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A Little History…

What better way to start our adventure than with the 1st country on the list (alphabetically). Afghanistan is a country located in central Asia near Pakistan, Turkmenistan, Uzbekistan, Tajikistan and even a bit of Northern China. Over 99% of the county’s inhabitants are Muslim, and the language spoken by the majority of Afghani’s is either Pashto or Persian, depending on the ethnic group and region (It is important to point out that many people are bilingual). Afghanistan is one of the least developed nations on Earth, with over 80 percent of its population living in rural areas, many of which without running water, roads or electricity. Over 30 years of war have made Afghanistan the worlds most volatile and dangerous country.

But all is not doom and gloom for Afghani’s, who have some of the most unusual and interesting customs I have encountered. One of them…a sport known as Buzkashi…is played by men on horseback during festive occasions. The idea of the game is to pick up a dead, headless goat. In some forms of the game, the riders will actually throw the goat into a scoring circle…in others, simply possessing the goat will do.

Another interesting Afghan tradition most likely arose because of the lack of a traditional nightlife culture (mostly because there is no alcohol consumption by the majority of the people). Men and women of all ages will gather at a local place to listen to and read poetry. Poetry is a very ancient form of expression in Afghan culture, and is also interesting in that it is one of the only areas of life where men and women are seen as equals.

The Recipe… Afghani Palao

So…on to the food….

the final result of our cooking.

For our first dish we decided it was only proper that we make the Afghan national dish, otherwise known as Qabili or Afghani Palao. Palao comes in many forms in Afghanistan, but this particular one is most often served with meat, and topped with carrots and raisins. Beware, however, that this dish is not for those of you with cholesterol problems, as it uses an inordinate amount of oil.

Ingredients:

Here is what you will need.

Afghani Palao: Serves about 4

1 Whole Chicken (1 Kg/2.2 lbs)2 Cups Basmati Rice
5 Cups Water + 1 Cup Water (both hot)
1 Large Carrot (Grated into Matchsticks)
1 Onion (Chopped)
1/4 Cup Raisins (Sultanas will do if you don’t have raisins)
1 Cup & 3 Tbsp Oil (I used vegetable oil)
1/2 Tbsp Ground Cumin
5 Cardamom Pods
1 Tbsp Salt
1/2 Tbsp Fresh Ground Black Pepper

Homade Afghani Naan Bread (Optional): Makes 6 medium-size pieces

2 1/4 tsp Active Dry Yeast1 Cup Warm Water
1/4 Cup Sugar
1 Egg (beaten)
3 Tbsp Milk
4 1/2 Cups Bread Flour
2 tsp Salt
*1/4 Cup Melted Butter (for frying in the pan)

Method: (Takes about 2 Hours total to cook both)

If you are cooking the Naan bread along with the palao….then you can follow along exactly. If you have taken the easy road and have gone and gotten store bought Naan bread, or if you are cooking this without the bread at all, then I will try to separate the palao and bread instructions as much as possible so you can skip over the bread stuff. All of the Naan Bread instructions will be in green. I promise that if you follow these instructions the timing will work out just about perfectly. (ok so I don’t promise anything but hopefully that will be the case)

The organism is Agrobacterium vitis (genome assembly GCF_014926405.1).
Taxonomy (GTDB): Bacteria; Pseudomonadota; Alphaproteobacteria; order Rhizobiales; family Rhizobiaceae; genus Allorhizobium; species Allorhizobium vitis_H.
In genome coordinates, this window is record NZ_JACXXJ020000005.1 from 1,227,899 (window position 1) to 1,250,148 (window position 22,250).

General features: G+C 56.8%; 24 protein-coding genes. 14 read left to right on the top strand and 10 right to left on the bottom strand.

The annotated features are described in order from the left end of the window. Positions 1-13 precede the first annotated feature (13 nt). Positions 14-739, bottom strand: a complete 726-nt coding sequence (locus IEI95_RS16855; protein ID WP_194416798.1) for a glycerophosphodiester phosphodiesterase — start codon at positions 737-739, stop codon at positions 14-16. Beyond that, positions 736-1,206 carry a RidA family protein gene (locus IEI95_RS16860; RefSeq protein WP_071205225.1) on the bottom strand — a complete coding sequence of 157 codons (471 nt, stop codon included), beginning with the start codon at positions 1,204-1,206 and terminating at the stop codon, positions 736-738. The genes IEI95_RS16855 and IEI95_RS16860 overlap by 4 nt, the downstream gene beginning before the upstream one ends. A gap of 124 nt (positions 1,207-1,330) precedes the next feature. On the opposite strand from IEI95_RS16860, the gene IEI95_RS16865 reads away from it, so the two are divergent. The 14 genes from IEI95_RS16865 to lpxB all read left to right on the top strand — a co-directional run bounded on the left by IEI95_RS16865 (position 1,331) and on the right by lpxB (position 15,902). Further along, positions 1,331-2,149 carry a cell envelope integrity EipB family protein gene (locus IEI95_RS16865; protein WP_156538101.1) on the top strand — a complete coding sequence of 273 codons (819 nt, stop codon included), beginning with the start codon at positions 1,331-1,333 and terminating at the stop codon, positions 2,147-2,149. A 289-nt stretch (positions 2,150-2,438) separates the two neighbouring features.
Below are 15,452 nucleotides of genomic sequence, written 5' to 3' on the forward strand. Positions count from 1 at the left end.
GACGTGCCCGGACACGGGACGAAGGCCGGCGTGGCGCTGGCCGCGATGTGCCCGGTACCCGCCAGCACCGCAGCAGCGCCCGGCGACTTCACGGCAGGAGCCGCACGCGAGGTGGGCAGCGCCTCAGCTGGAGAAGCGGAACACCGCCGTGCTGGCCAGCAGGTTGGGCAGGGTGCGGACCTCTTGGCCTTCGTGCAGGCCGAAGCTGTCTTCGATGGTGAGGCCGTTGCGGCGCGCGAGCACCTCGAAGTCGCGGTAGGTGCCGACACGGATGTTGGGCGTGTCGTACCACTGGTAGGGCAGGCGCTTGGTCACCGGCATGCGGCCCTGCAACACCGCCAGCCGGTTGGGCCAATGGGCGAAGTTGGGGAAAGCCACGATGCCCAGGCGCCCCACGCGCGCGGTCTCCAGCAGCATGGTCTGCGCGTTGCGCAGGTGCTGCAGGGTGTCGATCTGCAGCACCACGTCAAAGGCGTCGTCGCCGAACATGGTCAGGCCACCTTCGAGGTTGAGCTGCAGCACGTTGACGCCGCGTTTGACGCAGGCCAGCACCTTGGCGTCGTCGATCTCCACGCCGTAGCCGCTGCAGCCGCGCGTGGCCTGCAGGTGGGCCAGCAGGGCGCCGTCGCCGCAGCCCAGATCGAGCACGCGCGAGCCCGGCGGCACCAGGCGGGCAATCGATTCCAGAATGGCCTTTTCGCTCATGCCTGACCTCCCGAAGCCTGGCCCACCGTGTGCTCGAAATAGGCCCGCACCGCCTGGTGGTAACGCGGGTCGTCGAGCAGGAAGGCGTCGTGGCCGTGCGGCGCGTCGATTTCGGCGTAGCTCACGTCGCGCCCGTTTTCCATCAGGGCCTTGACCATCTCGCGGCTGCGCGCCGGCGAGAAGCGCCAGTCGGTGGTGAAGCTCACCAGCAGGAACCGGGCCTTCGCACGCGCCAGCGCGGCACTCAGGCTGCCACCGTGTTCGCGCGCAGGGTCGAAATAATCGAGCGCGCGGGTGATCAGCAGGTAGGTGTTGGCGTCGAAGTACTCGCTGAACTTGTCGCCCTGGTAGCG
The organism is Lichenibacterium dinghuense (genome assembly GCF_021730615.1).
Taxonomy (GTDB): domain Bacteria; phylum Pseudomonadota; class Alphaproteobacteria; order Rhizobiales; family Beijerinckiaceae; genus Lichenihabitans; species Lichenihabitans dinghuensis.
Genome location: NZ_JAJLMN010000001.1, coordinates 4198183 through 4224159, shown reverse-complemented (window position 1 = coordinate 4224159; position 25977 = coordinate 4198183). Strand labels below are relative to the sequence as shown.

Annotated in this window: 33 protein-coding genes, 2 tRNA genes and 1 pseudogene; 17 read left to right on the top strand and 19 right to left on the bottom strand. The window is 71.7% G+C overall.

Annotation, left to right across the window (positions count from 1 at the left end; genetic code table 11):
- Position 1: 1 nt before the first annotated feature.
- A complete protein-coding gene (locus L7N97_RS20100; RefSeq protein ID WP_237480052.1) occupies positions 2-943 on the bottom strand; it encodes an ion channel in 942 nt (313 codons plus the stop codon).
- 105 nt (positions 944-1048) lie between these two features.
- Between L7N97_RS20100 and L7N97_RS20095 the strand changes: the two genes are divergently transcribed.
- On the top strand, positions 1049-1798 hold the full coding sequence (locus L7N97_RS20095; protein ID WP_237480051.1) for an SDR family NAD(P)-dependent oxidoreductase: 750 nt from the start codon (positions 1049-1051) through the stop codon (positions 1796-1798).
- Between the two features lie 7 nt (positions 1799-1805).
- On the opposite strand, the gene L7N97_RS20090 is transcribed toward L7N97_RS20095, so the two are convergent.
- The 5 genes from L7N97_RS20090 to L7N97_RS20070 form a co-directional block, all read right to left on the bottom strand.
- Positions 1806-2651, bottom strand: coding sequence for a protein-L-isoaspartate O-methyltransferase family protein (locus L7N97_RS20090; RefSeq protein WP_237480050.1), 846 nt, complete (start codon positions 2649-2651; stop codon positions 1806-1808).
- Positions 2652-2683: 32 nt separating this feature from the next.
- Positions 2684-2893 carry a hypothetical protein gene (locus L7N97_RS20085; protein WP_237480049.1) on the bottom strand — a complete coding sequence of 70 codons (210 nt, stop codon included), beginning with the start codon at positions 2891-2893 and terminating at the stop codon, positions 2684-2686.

The First thing that needs to be done is to mix the Naan bread ingredients. The very first thing you should do is to measure out 1 cup of warm water into a large mixing bowl and stir in the yeast until it is dissolved. You are going to let that sit out on the counter for about 10 minutes. (This helps activate the yeast).

After the 10 minutes is up, combine the rest of the ingredients in the bowl with the water/yeast mixture. Stir until it forms a nice dough mixture, and then pour out onto a floured surface to knead for about 5-6 minutes, or until nice and elastic. (no pressure, just knead for a few minutes). Once kneaded, place back into the bowl, cover with a towel and set in a warm, dry place (like your counter top) to let rise for 1 hour.

Once that is done, measure out the 2 cups of basmati rice into a large bowl and cover with tap water. Leave this to soak for about 30 minutes. You can take that 30 minutes to read the history section above that you skipped when you first got to this blog post 🙂

Soaking Basmati Rice

So at this point you have the bread dough rising, and the rice has been soaking for about 30 minutes. Now it’s time to prepare the ingredients for the palao. (Don’t worry about the rice it will be fine soaking in the water, and if you are uber-paranoid you can go ahead and drain the rice and leave it aside). The first thing that needs to be prepared is the chicken.

The Result of my first whole chicken chopping experience.

The Result of my first whole chicken chopping experience.

 

You are going to want to cut the chicken up into manageable pieces. If you have never cut up a whole chicken like me, then you should probably refer to this epic YouTube video of a redneck showing you how to cut up a chicken….trust me it’s good for a laugh and for instruction…Once that’s done, put the pieces in a bowl and set in the refrigerator until its time to cook them.

Now its time to cut up the onion, grate the carrot and get your spice mixture ready in a bowl.

Spices